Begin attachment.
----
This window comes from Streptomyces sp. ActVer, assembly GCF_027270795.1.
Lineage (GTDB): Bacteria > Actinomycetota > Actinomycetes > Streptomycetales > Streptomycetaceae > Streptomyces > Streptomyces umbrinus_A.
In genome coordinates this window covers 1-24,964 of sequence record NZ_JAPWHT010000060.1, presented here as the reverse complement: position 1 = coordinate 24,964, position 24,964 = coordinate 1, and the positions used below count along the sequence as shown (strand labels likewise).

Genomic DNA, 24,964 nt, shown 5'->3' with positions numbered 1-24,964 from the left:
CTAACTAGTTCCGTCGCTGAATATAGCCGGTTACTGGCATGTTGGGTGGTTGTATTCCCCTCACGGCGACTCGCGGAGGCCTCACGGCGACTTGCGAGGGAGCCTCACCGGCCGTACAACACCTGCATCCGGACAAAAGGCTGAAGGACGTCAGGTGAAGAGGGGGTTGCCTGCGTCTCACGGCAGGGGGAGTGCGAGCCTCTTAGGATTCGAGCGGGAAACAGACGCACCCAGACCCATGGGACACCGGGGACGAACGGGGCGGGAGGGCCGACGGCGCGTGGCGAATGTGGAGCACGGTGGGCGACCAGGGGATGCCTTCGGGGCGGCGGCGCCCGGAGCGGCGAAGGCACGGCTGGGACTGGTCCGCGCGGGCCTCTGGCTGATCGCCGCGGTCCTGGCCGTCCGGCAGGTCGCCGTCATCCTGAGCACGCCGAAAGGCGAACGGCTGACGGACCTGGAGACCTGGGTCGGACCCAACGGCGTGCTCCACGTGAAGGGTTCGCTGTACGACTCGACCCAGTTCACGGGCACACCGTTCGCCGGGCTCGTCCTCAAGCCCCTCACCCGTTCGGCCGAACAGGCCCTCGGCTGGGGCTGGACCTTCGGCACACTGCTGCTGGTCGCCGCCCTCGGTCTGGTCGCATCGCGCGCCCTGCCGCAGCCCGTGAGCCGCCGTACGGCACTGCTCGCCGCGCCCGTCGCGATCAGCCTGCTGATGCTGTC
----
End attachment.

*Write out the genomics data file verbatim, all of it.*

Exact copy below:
This window comes from Streptomyces sp. ActVer, assembly GCF_027270795.1.
Lineage (GTDB): Bacteria > Actinomycetota > Actinomycetes > Streptomycetales > Streptomycetaceae > Streptomyces > Streptomyces umbrinus_A.
In genome coordinates this window covers 1-24,964 of sequence record NZ_JAPWHT010000060.1, presented here as the reverse complement: position 1 = coordinate 24,964, position 24,964 = coordinate 1, and the positions used below count along the sequence as shown (strand labels likewise).

Genomic DNA, 24,964 nt, shown 5'->3' with positions numbered 1-24,964 from the left:
CTAACTAGTTCCGTCGCTGAATATAGCCGGTTACTGGCATGTTGGGTGGTTGTATTCCCCTCACGGCGACTCGCGGAGGCCTCACGGCGACTTGCGAGGGAGCCTCACCGGCCGTACAACACCTGCATCCGGACAAAAGGCTGAAGGACGTCAGGTGAAGAGGGGGTTGCCTGCGTCTCACGGCAGGGGGAGTGCGAGCCTCTTAGGATTCGAGCGGGAAACAGACGCACCCAGACCCATGGGACACCGGGGACGAACGGGGCGGGAGGGCCGACGGCGCGTGGCGAATGTGGAGCACGGTGGGCGACCAGGGGATGCCTTCGGGGCGGCGGCGCCCGGAGCGGCGAAGGCACGGCTGGGACTGGTCCGCGCGGGCCTCTGGCTGATCGCCGCGGTCCTGGCCGTCCGGCAGGTCGCCGTCATCCTGAGCACGCCGAAAGGCGAACGGCTGACGGACCTGGAGACCTGGGTCGGACCCAACGGCGTGCTCCACGTGAAGGGTTCGCTGTACGACTCGACCCAGTTCACGGGCACACCGTTCGCCGGGCTCGTCCTCAAGCCCCTCACCCGTTCGGCCGAACAGGCCCTCGGCTGGGGCTGGACCTTCGGCACACTGCTGCTGGTCGCCGCCCTCGGTCTGGTCGCATCGCGCGCCCTGCCGCAGCCCGTGAGCCGCCGTACGGCACTGCTCGCCGCGCCCGTCGCGATCAGCCTGCTGATGCTGTC